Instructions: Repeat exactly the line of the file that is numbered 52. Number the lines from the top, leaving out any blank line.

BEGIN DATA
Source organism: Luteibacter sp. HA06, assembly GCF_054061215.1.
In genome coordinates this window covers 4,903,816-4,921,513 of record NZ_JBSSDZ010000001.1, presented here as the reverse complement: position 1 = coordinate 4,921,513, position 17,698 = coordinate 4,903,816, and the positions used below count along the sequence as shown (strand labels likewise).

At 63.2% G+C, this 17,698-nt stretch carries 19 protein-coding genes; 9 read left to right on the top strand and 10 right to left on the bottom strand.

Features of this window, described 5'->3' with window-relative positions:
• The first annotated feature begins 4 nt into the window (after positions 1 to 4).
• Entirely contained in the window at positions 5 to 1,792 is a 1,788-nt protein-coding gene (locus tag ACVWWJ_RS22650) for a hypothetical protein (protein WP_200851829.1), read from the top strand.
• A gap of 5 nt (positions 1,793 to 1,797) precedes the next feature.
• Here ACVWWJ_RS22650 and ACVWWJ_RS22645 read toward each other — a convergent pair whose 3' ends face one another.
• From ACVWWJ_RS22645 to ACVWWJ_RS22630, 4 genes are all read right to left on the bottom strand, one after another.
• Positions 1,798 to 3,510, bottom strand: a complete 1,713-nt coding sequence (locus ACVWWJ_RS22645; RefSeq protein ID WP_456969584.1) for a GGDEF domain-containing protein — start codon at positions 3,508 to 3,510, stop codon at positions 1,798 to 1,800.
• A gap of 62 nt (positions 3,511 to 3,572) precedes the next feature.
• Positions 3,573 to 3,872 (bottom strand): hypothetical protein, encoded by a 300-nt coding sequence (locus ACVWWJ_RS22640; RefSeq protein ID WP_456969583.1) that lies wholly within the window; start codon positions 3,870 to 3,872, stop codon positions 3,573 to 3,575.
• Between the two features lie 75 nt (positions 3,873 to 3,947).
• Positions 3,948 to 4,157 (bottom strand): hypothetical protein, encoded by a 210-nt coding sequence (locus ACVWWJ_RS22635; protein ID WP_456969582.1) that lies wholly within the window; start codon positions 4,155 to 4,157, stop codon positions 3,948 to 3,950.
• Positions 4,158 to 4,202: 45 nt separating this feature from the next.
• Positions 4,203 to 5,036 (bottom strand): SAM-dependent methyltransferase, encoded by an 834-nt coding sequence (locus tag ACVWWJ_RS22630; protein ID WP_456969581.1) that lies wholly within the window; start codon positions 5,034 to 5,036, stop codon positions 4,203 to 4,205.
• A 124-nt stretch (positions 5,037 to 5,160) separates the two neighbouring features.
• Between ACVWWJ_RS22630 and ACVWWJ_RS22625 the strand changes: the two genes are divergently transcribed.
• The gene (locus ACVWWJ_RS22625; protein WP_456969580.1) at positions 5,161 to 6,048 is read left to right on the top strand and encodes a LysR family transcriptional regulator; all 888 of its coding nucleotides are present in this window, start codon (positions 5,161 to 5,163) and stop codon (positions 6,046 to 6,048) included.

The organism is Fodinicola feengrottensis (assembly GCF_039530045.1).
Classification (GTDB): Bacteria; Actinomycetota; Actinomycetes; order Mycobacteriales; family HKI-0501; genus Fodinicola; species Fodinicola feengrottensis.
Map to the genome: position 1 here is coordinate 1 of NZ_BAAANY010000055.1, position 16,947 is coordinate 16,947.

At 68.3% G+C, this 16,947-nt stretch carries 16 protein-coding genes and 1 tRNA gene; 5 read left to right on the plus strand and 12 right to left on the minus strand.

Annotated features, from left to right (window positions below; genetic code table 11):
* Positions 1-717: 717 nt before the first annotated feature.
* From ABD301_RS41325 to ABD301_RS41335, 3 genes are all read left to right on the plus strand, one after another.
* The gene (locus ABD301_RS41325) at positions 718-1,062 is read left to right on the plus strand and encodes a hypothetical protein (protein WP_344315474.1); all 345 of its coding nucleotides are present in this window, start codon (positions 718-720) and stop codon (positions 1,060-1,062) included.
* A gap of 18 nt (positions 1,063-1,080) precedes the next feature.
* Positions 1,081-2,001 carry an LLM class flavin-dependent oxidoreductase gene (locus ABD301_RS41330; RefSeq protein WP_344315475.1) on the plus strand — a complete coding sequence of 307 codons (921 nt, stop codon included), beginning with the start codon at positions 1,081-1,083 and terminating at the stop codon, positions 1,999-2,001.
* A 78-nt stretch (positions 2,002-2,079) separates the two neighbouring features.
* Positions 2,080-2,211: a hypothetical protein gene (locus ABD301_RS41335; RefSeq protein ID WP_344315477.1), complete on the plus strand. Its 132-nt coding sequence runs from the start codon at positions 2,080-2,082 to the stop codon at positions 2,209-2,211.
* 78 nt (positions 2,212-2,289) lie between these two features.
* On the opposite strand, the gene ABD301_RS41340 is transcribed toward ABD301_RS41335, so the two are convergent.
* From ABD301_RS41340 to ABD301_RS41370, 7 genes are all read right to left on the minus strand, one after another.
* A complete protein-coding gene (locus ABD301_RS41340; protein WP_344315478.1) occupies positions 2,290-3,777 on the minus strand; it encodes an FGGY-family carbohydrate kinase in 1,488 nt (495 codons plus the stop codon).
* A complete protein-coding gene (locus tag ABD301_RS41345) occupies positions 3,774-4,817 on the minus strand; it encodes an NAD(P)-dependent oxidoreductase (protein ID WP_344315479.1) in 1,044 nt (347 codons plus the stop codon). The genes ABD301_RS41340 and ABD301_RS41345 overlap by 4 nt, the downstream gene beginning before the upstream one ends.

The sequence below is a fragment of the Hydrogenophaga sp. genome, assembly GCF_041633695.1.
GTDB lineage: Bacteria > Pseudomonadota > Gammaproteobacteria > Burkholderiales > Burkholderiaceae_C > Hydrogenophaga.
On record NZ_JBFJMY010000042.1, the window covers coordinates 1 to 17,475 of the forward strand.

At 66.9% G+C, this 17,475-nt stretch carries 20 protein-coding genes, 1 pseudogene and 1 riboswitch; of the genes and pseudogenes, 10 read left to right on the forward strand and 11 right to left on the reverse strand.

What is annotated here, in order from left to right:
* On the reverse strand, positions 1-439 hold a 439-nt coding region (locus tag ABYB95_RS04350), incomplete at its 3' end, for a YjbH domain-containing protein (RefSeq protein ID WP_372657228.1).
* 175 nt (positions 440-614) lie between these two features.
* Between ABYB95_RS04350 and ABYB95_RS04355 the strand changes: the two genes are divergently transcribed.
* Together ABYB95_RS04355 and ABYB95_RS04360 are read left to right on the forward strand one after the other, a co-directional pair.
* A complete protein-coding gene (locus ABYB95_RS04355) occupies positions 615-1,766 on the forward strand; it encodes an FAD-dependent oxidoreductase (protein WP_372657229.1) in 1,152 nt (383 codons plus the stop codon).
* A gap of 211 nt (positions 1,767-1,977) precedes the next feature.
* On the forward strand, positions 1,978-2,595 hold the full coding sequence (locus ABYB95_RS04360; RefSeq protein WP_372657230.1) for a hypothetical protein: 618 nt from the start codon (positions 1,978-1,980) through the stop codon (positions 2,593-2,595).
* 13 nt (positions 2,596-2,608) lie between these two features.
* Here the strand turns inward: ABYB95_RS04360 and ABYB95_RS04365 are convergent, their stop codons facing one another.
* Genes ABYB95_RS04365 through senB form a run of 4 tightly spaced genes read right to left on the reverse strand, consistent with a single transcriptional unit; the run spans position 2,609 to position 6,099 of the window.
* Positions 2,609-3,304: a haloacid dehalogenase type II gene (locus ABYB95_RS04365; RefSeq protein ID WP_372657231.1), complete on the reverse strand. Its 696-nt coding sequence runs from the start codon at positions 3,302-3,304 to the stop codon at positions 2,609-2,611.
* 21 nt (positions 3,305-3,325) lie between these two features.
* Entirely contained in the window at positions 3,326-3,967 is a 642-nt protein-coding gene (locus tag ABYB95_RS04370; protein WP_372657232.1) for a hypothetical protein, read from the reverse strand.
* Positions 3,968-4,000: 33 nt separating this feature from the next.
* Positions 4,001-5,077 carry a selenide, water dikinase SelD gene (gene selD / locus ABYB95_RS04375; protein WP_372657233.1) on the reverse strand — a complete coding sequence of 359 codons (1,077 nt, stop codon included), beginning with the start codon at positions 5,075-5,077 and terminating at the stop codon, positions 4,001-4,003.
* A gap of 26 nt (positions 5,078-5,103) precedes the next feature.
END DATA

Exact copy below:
* Positions 2,609-3,304: a haloacid dehalogenase type II gene (locus ABYB95_RS04365; RefSeq protein ID WP_372657231.1), complete on the reverse strand. Its 696-nt coding sequence runs from the start codon at positions 3,302-3,304 to the stop codon at positions 2,609-2,611.